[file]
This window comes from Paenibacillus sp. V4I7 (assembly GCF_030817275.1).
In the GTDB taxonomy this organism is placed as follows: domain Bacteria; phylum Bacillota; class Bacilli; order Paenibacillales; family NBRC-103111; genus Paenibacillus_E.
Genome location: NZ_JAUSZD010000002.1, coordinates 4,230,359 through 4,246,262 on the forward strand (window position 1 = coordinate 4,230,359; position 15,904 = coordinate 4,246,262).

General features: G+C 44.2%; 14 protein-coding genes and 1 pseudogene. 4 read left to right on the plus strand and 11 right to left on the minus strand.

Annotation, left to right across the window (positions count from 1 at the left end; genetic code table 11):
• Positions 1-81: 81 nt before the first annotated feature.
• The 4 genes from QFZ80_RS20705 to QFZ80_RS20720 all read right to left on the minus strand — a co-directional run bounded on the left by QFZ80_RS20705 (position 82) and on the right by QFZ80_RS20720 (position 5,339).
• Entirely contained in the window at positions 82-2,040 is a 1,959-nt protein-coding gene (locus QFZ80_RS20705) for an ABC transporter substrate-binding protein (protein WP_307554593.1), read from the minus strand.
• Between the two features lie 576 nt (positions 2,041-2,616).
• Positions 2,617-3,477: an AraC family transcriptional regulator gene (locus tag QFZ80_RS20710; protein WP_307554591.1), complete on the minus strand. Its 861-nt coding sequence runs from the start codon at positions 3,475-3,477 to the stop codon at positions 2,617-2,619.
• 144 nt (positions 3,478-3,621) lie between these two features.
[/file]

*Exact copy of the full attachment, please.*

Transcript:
This window comes from Paenibacillus sp. V4I7 (assembly GCF_030817275.1).
In the GTDB taxonomy this organism is placed as follows: domain Bacteria; phylum Bacillota; class Bacilli; order Paenibacillales; family NBRC-103111; genus Paenibacillus_E.
Genome location: NZ_JAUSZD010000002.1, coordinates 4,230,359 through 4,246,262 on the forward strand (window position 1 = coordinate 4,230,359; position 15,904 = coordinate 4,246,262).

General features: G+C 44.2%; 14 protein-coding genes and 1 pseudogene. 4 read left to right on the plus strand and 11 right to left on the minus strand.

Annotation, left to right across the window (positions count from 1 at the left end; genetic code table 11):
• Positions 1-81: 81 nt before the first annotated feature.
• The 4 genes from QFZ80_RS20705 to QFZ80_RS20720 all read right to left on the minus strand — a co-directional run bounded on the left by QFZ80_RS20705 (position 82) and on the right by QFZ80_RS20720 (position 5,339).
• Entirely contained in the window at positions 82-2,040 is a 1,959-nt protein-coding gene (locus QFZ80_RS20705) for an ABC transporter substrate-binding protein (protein WP_307554593.1), read from the minus strand.
• Between the two features lie 576 nt (positions 2,041-2,616).
• Positions 2,617-3,477: an AraC family transcriptional regulator gene (locus tag QFZ80_RS20710; protein WP_307554591.1), complete on the minus strand. Its 861-nt coding sequence runs from the start codon at positions 3,475-3,477 to the stop codon at positions 2,617-2,619.
• 144 nt (positions 3,478-3,621) lie between these two features.